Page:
The goal is clear: I’d like to write stories and make them available for people to read. The stories themselves would be concrete experiences — just words on a page or screen, it’s true, but words stimulate the brain to imagine that real events are transpiring.
Same deal with Buffy: The reality (cameras, scripts, lighting, makeup, paychecks to the actors, carefully designed special effects) is an abstract apparatus, but the viewer has, in the end, a concrete experience. Mentally constructed, to be sure, but it’s an experience of “real” events, not an experience of the syntax of computer code, nor of camera angles and all the rest. If we notice camera angles and lighting while watching a movie or TV show, it’s because we have become less involved in the story as a concrete experience.
I trust I don’t need to belabor the difference any further.
What I learned yesterday was that I like concrete better than I like abstract. I’m familiar with several computer programming languages, and have written books about two of them, so I don’t think I need to defend my ability to deal with abstractions. Nonetheless, at this point in my life concrete does something for me that abstract doesn’t.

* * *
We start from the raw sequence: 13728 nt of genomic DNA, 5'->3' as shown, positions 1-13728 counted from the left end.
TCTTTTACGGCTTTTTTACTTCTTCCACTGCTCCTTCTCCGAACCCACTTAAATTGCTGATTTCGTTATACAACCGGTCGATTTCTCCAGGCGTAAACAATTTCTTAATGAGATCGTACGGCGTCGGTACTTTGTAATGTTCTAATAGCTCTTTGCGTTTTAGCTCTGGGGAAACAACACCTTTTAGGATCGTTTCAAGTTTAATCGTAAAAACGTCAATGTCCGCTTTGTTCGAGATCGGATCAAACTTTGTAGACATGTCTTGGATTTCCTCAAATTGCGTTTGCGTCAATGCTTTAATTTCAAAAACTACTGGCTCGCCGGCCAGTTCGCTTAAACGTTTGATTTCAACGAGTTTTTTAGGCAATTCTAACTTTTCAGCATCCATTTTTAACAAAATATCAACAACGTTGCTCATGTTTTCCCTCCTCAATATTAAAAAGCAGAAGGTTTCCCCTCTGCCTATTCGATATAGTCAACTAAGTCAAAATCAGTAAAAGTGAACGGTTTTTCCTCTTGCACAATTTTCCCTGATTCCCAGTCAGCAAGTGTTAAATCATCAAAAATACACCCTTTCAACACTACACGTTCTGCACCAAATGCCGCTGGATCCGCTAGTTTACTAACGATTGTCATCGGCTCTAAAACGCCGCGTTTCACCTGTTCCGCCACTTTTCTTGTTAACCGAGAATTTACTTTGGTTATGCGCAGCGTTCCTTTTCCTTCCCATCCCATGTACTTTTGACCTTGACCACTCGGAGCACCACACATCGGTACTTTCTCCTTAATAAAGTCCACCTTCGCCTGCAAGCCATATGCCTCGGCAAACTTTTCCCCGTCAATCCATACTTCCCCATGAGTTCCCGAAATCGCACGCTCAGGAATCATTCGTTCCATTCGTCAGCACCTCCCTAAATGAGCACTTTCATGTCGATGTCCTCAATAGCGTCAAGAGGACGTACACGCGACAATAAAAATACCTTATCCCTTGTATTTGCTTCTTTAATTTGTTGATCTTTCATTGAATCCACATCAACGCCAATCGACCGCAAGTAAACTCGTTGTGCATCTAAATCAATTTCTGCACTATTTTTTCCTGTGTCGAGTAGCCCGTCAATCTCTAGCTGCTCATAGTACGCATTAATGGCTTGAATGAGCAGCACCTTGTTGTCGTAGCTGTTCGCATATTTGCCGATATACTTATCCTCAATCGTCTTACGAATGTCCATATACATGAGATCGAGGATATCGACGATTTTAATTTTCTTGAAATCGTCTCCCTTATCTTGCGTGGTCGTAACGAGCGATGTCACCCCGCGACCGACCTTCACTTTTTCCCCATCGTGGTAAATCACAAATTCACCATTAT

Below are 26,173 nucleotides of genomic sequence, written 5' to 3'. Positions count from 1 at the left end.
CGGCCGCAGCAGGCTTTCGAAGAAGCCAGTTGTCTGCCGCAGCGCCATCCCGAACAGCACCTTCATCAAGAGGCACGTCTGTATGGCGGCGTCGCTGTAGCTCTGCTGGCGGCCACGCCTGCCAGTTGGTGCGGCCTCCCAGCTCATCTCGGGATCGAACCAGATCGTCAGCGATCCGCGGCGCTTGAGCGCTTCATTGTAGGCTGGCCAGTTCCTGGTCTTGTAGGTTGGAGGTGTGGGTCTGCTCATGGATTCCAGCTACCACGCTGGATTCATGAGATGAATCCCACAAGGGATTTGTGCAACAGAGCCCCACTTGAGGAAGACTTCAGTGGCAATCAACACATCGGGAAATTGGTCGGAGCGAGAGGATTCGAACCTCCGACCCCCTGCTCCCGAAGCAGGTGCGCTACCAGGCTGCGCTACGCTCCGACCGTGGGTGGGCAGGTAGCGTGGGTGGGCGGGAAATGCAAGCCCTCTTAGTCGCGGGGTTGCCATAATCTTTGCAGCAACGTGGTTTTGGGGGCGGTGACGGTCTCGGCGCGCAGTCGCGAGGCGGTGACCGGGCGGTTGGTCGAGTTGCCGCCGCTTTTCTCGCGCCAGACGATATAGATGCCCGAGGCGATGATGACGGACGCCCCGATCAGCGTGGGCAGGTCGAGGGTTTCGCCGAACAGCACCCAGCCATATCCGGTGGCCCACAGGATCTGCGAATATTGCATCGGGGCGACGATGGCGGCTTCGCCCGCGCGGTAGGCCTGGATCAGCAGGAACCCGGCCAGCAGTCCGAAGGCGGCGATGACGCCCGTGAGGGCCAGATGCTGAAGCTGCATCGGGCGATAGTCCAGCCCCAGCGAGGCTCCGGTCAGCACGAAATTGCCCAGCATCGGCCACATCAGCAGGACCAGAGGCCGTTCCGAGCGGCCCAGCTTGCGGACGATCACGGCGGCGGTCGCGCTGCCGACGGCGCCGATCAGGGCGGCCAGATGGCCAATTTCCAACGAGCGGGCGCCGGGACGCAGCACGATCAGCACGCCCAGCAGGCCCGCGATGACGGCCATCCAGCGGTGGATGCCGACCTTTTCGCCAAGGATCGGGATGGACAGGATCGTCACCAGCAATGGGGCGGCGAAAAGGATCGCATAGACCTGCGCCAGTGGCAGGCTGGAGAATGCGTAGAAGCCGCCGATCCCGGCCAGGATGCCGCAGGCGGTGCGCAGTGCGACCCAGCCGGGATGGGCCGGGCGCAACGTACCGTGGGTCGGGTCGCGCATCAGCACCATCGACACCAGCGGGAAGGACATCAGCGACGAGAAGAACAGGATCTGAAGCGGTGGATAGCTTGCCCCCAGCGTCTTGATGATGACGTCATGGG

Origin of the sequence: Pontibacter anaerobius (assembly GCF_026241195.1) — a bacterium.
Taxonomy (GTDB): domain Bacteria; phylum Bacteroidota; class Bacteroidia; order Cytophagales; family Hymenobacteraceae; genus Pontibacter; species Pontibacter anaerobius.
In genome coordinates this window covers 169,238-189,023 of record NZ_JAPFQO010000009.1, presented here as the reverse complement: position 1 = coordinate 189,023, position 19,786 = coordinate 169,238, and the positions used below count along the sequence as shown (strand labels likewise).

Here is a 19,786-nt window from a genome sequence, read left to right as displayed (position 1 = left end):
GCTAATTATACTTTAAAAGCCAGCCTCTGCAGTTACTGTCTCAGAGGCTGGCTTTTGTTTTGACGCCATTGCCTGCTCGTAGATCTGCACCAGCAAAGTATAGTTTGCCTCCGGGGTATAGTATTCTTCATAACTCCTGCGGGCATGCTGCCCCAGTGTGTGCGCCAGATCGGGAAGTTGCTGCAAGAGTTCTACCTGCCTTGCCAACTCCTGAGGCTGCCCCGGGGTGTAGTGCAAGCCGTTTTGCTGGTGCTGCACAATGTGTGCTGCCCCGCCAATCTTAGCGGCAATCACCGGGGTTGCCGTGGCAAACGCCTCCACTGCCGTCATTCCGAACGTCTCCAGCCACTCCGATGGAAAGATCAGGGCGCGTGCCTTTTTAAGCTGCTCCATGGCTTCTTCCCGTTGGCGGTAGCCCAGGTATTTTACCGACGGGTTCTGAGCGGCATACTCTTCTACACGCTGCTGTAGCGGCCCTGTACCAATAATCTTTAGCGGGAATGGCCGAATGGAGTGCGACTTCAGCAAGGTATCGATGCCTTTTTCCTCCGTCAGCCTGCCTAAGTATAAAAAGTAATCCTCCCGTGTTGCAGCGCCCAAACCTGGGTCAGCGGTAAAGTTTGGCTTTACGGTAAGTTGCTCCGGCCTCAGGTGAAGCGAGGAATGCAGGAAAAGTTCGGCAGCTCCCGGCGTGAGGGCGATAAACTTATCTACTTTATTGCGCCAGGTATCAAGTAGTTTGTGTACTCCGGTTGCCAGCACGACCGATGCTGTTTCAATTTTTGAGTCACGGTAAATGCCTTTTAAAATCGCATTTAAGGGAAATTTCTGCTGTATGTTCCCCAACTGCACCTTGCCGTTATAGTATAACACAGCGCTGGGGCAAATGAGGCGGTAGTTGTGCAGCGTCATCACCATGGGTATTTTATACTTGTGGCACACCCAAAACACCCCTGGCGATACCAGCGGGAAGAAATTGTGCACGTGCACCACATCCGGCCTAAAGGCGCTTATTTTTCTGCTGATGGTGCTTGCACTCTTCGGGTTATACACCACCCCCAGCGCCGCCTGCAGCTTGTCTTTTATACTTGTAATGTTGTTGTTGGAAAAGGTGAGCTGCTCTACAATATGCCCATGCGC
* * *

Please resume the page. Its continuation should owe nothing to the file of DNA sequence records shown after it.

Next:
I recently wrote an interactive fiction piece called “The White Bull,” using the TADS 3 programming system. I was musing about porting this story to Undum — and why? So that more people would be able to experience the story more easily, in their browsers, without the need to download software components or learn the stilted command syntax of traditional text adventures. In other words, I had a marketing impulse.
Today I’m musing about reworking “The White Bull” as conventional text fiction. This is not, God knows, a marketing impulse, because the market for imaginative stories is dismal. It’s an impulse that arises out of a desire to experience the events of the story in a more concrete way.
I would have a more concrete experience both because no programming would be required and because the story could be opened up. The characters could have greater depth, and new events could be added.
Frankly, readers would have a more concrete experience too. Theorists in interactive fiction make much of the immersion factor — the notion that when a player feels he or she can control events in the story by issuing commands to the computer, the player feels more thoroughly immersed in the fictional world. I’m starting to think that theory is a load of hooey.
Pick almost any piece of fiction you care to name, from David Copperfield to the latest best seller. It’s hard for me to conceive that a novel — any novel — would be more immersive for the reader if the text were broken up into bite-size chunks, in between which the reader was required to stop and think about what command to issue and being interrupted from time to time by messages like “You can’t go that way” and “You can’t see any such thing.”
No, I think immersion requires seamlessness. Immersion requires the sense that the fictional world is all around (and within) us. That’s what makes it feel concrete and sensory rather than abstract and intellectual.